In the midst of this turmoil at home, the Joint Chiefs of Staff learned that the Japanese had correctly guessed where the Americans would invade Japan and had built up their defenses far beyond what the Chiefs expected to encounter. The projected costs of invasion were rising as American enthusiasm for the war was waning.

            By late July, the Navy, which had doubted the need for invasion, prepared to directly challenge the Army’s plans. The Navy’s preference for using blockade and bombardment to force Japan’s surrender dovetailed with the interests of those managing economic reconversion. Blockade required fewer servicemen and less materiel. It would, however, further protract the war. Army Chief of Staff George C. Marshall countered that a prolonged war would feed war weariness at home and predispose the public toward a negotiated settlement that would yield an incomplete victory and leave Japan’s militarists in command. Already, there were public officials calling for a “clarification” of unconditional surrender, by which they meant a compromise with Tokyo that would leave the institution of the emperor unharmed. In typical Washington fashion, this debate over strategy and war aims spilled into the public realm accompanied by leaks of congressional testimony and classified documents.

            By August 1945, the Army found itself preparing to fight the most demanding campaigns of the Pacific War with exhausted divisions replenished by green troops. Arrayed against the Army were a determined enemy, a restive public, and increasingly assertive political leaders who openly questioned the military’s strategy for victory. The atomic bombs in August cut short a growing debate over the war’s purpose, produced swift decision where none had seemed likely, and thus obscured for later generations the extent to which American strategy had been unhinged by Japanese resistance and the fissuring of unity at home.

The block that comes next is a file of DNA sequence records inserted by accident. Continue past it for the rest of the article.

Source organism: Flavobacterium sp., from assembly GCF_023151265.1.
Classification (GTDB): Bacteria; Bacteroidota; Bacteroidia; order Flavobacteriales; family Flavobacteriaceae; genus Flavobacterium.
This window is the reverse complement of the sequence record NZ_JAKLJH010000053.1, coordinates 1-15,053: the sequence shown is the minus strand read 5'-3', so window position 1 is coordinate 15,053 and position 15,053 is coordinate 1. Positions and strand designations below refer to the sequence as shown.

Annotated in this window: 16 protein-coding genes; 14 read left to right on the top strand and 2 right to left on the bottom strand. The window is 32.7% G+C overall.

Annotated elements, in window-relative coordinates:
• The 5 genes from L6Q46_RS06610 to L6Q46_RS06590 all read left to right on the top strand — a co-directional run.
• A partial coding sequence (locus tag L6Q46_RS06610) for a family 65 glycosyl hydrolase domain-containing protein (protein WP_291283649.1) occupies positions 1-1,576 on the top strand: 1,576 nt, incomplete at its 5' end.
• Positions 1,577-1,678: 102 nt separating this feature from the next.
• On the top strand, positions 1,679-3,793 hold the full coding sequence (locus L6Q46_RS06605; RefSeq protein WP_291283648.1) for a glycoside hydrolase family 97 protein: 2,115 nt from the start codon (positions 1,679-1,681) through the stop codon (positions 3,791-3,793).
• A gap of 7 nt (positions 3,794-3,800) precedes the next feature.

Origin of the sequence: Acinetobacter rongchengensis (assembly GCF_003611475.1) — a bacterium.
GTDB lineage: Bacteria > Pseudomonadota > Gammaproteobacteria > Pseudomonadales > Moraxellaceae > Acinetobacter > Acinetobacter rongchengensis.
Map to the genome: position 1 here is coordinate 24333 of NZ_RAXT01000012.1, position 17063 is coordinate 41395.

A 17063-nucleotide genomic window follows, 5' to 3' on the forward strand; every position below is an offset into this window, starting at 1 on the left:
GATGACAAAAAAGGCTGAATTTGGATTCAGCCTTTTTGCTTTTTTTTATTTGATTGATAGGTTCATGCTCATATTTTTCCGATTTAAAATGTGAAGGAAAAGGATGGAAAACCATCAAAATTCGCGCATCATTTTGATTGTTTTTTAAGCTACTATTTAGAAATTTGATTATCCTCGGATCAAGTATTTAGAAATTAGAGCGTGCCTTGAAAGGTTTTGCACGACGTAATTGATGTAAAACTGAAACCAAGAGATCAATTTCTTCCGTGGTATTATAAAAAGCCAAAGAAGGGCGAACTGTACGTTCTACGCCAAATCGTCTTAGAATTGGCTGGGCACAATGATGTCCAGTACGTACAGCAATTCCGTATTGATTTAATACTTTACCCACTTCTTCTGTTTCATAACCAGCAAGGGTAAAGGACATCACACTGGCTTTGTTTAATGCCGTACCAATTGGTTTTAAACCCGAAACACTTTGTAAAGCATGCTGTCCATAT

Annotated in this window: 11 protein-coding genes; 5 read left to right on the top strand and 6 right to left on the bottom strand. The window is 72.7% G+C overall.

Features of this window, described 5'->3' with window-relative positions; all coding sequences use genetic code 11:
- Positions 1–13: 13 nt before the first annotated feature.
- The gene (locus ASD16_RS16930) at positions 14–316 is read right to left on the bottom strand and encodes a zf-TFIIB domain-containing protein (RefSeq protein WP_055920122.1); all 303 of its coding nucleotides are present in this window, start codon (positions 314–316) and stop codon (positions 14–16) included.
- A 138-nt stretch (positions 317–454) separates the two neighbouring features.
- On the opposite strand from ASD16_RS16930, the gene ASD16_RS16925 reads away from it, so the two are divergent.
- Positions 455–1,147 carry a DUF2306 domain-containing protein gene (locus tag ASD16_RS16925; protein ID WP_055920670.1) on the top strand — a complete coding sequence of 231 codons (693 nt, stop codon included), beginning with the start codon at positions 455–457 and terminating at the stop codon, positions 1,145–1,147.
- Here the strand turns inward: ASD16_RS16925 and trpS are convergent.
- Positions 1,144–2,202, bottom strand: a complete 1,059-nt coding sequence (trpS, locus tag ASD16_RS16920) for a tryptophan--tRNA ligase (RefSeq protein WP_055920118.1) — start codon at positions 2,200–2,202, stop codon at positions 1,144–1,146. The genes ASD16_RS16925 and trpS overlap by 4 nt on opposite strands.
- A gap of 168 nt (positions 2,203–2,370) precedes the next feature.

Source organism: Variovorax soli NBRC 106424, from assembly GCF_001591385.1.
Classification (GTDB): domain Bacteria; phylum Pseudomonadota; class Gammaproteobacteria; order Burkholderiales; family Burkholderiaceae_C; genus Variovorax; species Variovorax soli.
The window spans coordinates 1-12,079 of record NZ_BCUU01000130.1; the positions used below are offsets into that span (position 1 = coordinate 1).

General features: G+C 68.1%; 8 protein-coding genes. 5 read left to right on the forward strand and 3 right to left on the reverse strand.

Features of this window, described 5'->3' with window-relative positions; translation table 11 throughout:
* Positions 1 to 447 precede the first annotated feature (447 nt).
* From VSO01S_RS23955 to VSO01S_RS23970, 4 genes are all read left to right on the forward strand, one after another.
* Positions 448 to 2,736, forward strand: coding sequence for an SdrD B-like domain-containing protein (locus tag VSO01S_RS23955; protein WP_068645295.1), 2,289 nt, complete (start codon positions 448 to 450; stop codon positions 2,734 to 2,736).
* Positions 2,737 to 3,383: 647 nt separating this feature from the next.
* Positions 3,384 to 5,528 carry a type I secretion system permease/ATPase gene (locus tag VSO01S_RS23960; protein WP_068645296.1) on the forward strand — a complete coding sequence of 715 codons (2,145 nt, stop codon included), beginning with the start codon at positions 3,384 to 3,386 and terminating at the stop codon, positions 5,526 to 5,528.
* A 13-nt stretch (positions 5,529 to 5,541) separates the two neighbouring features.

It also obscured the continuities between America’s “Good War” and the protracted conflicts that followed. After V-J Day the Army continued to experiment with ways of spreading the burden of military service in time of war. Partial demobilization evolved into the troop rotation system in Korea and the one-year tour in Vietnam. Ultimately the Army abandoned altogether its commitment to a force built on the ideal of the citizen-soldier and shifted to the all-volunteer force, the better to fight long wars. In doing so, it also abandoned the goal of spreading the burden of service evenly across the citizenry.

            Despite their insistence that Americans could have both guns and butter, American war leaders in Korea and Vietnam found that economic constraints imposed limits on their choice of strategies. In 1968, President Lyndon B. Johnson’s senior advisers, the so-called “Wise Men,” were so worried about the health of the American economy that they pulled the plug on escalation in Vietnam and urged a negotiated settlement. Today, America’s long wars in the Middle East continue to wreak havoc on the domestic economy as politicians find that even in an age of seemingly limitless deficits, they cannot buy guns and butter.

            So where does this end? No one knows for sure. But thinking about the continuities between the “Good War” and America’s subsequent conflicts can give us a better idea of where it began.